The Ultimate Relocation Checklist for Moving to Regina

Posted by Joyce Tourney on Friday, November 8th, 2019 at 10:06am.

the ultimate relocation checklist for moving to regina

Why Is Everyone Moving To Regina?

Saskatchewan's capital, Regina, is a fast-growing city with a lot to offer current and future residents.

Some of the reasons people are moving to Regina include:

Employment: Regina has a robust economy, built on a base of raw-materials and agriculture, Regina is also a centre for entertainment, culture (do Riders fans count?), and education.

Low cost of living: Move to Regina and you can expect to pay some of the lowest rent and sales tax in the country. Houses are similarly priced - fully a third to one quarter the price of what you'll pay for similar properties in Vancouver.

Regina also offers a host of incentives for students (or families with students), like the Graduate Retention Program which promises to reimburse tuition for graduates that stay in Regina.

The Great Outdoors: Regina residents love their sports, enjoying everything from skiing, to fishing, to (of course) football. And all of this in one of Canada's sunniest major cities.

Balanced Lifestyle: Regina is great if you're looking for that sweet spot between small-town and big-city.

So now that you've decided to make the move, what's next?

Well, read on to make sure you have all of these points covered:

Step 1: Get Ready for the Weather

Yes I know we said that Regina is sunny, but it's also... unpredictable. Except for the winters - those are predictably cold.

Now, you may be from a place with similar weather, in which case you're ready to go. Otherwise, keep this information in mind and prepare accordingly.

  • Winters are snowy, windy, and temperatures can fall as low as -40'C (although the average is around -10'C).
  • Make sure you have the necessary equipment, like an ice-scraper, snow-shovel, boots, clothing and so on.
  • Get used to layering, as the shoulder seasons can surprise you.

Step 2: Decide Where You Want To Live

Regina is generally divided up into 5 broad regions: Central, North, South, East, and West.

These designations only match the cardinal points vaguely, so make sure to check a map.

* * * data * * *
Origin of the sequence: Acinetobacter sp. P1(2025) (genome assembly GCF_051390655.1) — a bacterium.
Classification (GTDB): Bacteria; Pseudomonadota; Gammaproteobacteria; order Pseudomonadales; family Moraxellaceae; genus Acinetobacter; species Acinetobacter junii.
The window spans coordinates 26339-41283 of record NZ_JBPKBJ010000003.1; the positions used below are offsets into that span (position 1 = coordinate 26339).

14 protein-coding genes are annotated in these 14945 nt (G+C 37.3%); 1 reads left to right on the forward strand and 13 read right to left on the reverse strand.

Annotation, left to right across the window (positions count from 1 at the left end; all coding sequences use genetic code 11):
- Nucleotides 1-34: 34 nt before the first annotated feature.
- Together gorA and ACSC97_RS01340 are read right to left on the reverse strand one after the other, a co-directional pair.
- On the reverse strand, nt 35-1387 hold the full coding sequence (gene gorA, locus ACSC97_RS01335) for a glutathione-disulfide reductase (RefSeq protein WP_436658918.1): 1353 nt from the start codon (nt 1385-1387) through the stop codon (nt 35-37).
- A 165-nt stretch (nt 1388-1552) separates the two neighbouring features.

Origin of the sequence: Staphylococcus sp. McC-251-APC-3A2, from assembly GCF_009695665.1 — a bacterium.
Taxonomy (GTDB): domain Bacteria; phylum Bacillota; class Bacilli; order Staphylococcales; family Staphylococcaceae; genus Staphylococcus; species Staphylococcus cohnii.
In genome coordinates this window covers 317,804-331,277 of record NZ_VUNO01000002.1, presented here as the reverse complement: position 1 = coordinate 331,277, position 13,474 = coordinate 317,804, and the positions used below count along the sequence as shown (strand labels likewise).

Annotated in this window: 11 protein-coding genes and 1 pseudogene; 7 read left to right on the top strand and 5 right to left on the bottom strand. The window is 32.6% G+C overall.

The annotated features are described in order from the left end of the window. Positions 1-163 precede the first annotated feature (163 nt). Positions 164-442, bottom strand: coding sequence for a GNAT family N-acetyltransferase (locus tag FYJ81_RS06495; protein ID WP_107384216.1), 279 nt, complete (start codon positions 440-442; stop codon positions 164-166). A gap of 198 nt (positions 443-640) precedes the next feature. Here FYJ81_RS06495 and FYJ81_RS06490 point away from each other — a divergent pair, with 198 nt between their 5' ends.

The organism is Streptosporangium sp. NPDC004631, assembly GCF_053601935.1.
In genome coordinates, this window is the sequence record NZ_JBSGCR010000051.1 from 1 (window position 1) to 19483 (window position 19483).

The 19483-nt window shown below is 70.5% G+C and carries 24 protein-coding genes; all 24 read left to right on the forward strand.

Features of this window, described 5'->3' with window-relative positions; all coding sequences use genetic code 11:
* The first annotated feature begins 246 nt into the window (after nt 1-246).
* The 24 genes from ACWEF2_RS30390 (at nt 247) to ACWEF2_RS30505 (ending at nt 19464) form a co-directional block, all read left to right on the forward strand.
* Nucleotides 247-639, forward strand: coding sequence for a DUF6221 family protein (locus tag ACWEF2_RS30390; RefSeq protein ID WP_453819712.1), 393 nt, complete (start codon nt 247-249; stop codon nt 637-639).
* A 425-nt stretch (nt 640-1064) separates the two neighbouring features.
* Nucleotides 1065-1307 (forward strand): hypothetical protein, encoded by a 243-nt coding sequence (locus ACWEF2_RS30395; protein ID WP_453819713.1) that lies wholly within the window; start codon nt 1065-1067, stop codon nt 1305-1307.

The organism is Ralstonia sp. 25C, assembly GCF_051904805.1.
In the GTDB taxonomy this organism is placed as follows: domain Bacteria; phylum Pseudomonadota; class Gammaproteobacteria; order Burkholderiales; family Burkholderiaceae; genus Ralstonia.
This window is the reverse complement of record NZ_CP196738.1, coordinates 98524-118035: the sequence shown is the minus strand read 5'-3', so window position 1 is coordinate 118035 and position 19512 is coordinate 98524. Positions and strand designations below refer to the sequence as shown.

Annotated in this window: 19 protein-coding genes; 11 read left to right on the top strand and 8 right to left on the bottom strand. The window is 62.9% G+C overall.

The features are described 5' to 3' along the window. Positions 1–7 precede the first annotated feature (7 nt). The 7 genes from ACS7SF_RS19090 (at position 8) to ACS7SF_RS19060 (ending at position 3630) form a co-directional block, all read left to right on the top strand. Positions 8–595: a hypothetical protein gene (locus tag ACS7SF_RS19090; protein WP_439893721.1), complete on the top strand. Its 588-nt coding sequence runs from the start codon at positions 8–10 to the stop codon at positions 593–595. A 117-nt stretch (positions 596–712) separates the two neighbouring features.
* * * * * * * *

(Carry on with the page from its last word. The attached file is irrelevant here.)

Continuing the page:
You can find a handy neighborhood map of Regina here

Newer and more affluent communities tend to cluster around the edges, or along the river.

Young and single? Try Liberty Village, Argyle Park, Lakeview, or somewhere downtown.

Family? Consider Coronation Park, Qu'appelle Village, or Arcola East

Student? Whitmore Park is a safe bet.

If you're moving with children and schools are your focus, do some research on Regina's three school divisions:

  • The Regina Public School Board
  • Regina Catholic School Board
  • Conseil des écoles fransaskoises

Now you have some idea where you're moving to in Regina, how will you get all your stuff there?

Step 3: Find a Reputable, Canada-Wide Moving Company

If you're moving to Regina from out of town, you'll need a way to get your stuff there.

More than a small apartment's worth of stuff will probably require a professional moving company to make sure it gets where it needs to go safely and quickly (and with less work for you).

We'll take the guesswork out of this one and recommend three great moving companies:

Before you get moving:

  • Go through your things and find what you can throw out, sell, or give away.
  • If there's something that needs replacing, upgrading, or is just cheap to acquire, consider ditching it before the move.
  • Sort your essentials from things you'll only need later. Take the essentials (like a winter coat, important documents, etc.) with you.

Step 4: Make a Budget!

This probably should've been further up the list. Budgeting is important.

Moving companies, transport, time away from work. These all cost money.

When you budget, be pessimistic, that way the only surprises are good ones.

Some unexpected moving costs to take into account:

  • You might not be able to cook right away, so budget for a few nights of takeout.
  • Entertainment . Especially important if you have kids. Also: daycare.
  • Cancellation fees. Which brings us to...

Step 5: Disconnect

There are many aspects of life that connect to your address. Now is the time to start switching these over to your new home in Regina.

Places to check for accounts or profiles that need to be updated:

  • Bank
  • Credit card
  • Utilities
  • Insurance
  • Government Services
  • Subscriptions

Step 6: Get Connected

Now the next step is to reconnect to your new place of residence.

Utilities are probably the most important to get started:

Electricity: You'll be working with SaskPower, 

Natural Gas: Providers is Sask Energy

Internet: Access Communications and SaskTel are the biggest providers in Regina.

You'll also need to pick up your Saskatchewan provincial health card if needed.

Getting connected isn't just about making sure the lights work.

It's also about plugging into your local community.

As soon as you get the chance, take a dive into one of the many popular things-to-do in Regina. Like...

  • Take in a game - hockey and football are popular
  • Go for a beer - drinks at a local pub are a city-wide pastime
  • Take a walk - stroll through one of the city's many parks.

Experience Regina

And finally, have fun! You're in a new place, an exciting new city, and new possibilities await.

Just remember this checklist of what you should do to make your move to Regina successful:

  1. Prepare for the Weather
  2. Decide Where To Go
  3. Find A Mover
  4. Budget
  5. Update your Information
  6. Connect to Your New Community

And, have a look at some of the other resources out there for those moving to Regina:

When you've made the decision to move to Regina, please contact the Tourney Group online or call 306-789-1700 to get in touch with truly local professionals.

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